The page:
This is Carmen Gentile’s firsthand account of his life, the attack, and the aftermath of that attack, as well as the psychological trauma it caused. In the preface, he mentions that his saving grace was the birth of his daughter. Although he shares many personal snapshots of his life, he remains relatively silent about her and her mother. The book is rather a gritty, no-holds-barred examination laced with candid honesty, dark humor, and explicit language. Be forewarned: Some readers will hate this book; others will admire it as a stunning, vivid, at times shocking, and insightful journey into how Gentile comes to terms with what happened and refinds purpose in his life.

(Originally reviewed for, February 2020)

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THE DEVIL'S CLOTH: A History of Stripes
by Michael Pastourneau
Washington Square, 2003

Cover Art:
                                The Devil's ClothStripes are part of our everyday lives, but depending on how or where we encounter them, they evoke certain impressions. This thought-provoking book examines the stripe's development in western fashion, from its scandalous entry during the Middle Ages to today. Readers are unlikely to ever again look at any stripe without interpreting it.

(Originally reviewed for  Historical Novels Review, November 2003)

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JACOBITES: A History of the '45 Rebellion
Jacqueline Riding
Bloomsbury, 2016

Cover Art:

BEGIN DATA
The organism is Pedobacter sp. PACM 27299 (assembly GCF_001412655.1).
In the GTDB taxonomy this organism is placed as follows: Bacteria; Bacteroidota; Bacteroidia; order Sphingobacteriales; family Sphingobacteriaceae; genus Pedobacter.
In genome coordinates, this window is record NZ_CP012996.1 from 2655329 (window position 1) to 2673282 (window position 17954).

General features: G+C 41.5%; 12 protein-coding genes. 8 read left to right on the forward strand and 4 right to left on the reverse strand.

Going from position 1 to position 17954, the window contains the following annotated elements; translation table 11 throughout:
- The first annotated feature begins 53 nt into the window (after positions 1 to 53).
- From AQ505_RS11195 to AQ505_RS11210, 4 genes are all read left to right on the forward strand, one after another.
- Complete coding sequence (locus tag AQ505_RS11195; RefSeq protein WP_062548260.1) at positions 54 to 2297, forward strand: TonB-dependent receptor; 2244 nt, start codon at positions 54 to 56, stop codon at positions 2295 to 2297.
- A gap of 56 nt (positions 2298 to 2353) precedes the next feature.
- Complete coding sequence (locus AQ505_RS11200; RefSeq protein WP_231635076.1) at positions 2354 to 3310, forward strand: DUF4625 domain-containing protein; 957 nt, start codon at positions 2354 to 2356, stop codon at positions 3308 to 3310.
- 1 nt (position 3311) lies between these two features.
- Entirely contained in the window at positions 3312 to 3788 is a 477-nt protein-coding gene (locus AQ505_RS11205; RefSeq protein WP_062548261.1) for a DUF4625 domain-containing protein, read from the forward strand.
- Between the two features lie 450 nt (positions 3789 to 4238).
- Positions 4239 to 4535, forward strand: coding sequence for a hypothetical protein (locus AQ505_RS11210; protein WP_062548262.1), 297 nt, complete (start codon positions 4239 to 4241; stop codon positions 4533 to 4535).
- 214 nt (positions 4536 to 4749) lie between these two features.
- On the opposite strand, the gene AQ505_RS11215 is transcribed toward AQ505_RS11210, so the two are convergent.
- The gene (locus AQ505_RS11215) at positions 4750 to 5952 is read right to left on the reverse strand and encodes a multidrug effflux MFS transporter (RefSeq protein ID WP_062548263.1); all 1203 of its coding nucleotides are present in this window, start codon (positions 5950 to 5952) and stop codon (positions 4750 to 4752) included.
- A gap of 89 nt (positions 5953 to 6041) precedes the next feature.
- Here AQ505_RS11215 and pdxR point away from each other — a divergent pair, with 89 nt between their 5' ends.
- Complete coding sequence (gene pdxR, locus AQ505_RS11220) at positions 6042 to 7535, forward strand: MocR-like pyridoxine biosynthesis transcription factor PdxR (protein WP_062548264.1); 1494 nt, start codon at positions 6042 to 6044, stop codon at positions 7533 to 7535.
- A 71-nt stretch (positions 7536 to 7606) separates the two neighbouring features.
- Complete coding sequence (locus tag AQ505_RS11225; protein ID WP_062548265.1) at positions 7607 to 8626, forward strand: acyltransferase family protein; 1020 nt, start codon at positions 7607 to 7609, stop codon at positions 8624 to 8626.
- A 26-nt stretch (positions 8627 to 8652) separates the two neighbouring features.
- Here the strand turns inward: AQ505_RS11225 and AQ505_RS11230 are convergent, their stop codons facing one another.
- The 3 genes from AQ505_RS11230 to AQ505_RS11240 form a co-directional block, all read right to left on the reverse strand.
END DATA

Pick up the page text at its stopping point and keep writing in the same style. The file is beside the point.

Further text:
JacobitesIn August 1745, Charles Edward Stuart landed in the Scottish Highlands, intending to restore his exiled father, James, to the British throne. The Hanoverian army, under Prince William, Duke of Cumberland, had other plans. Some clan chiefs had pledged their support if Charles came with French military and financial support, but he came with only seven men. Still they raised the Jacobite standard at Glenfinnan and, for the next eight months, fought the last civil war on British soil. Rather than a conflict between Highlanders and Lowlanders, Catholics and Protestants, or the English and the Scots, both sides were comprised of all these and more, and this new chronological history places the rebellion in international, national, and local context. The rising began with unparalleled success, reached as far south as Derby, and ended with devastating consequences that are still remembered today.

Using memoirs, letters, and other period documents, Riding provides a well-rounded history for lay readers that presents the last Jacobite rising from both perspectives and without a lot of technical jargon and military maps. The published version will include a color insert and an index, neither of which was available in the pre-publication galley.

(Originally reviewed for Historical Novels Review, August 2016)

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Helen Rappaport
St. Martin’s, 2008

Cover Art: The
                              Last Days of the RomanovsOn 17 July 1918, in Ekaterinburg, Bolsheviks brutally murdered Tsar Nicholas II, his wife Alexandra, and their children: Olga, Tatiana, Maria, Anastasia, and Alexey. While this book focuses primarily on the events and players during the time the family lived at the “House of Special Purpose,” Rappoport explores the responses of various leaders – Woodrow Wilson, George V, Kaiser Wilhelm, and Vladimir Lenin. She captures the time, place, politics, and events through the use of Russian and English primary sources, many rarely consulted in previous works. Although there are no footnotes, this is an absorbing account from personal perspectives that puts the reader in the midst of it all, from the boredom of inactivity to the horror of what happened in the cellar of the Ipatiev House that night.

(Originally reviewed for Historical Novels Review, May 2009)

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Carol Berkin
Knopf, 2005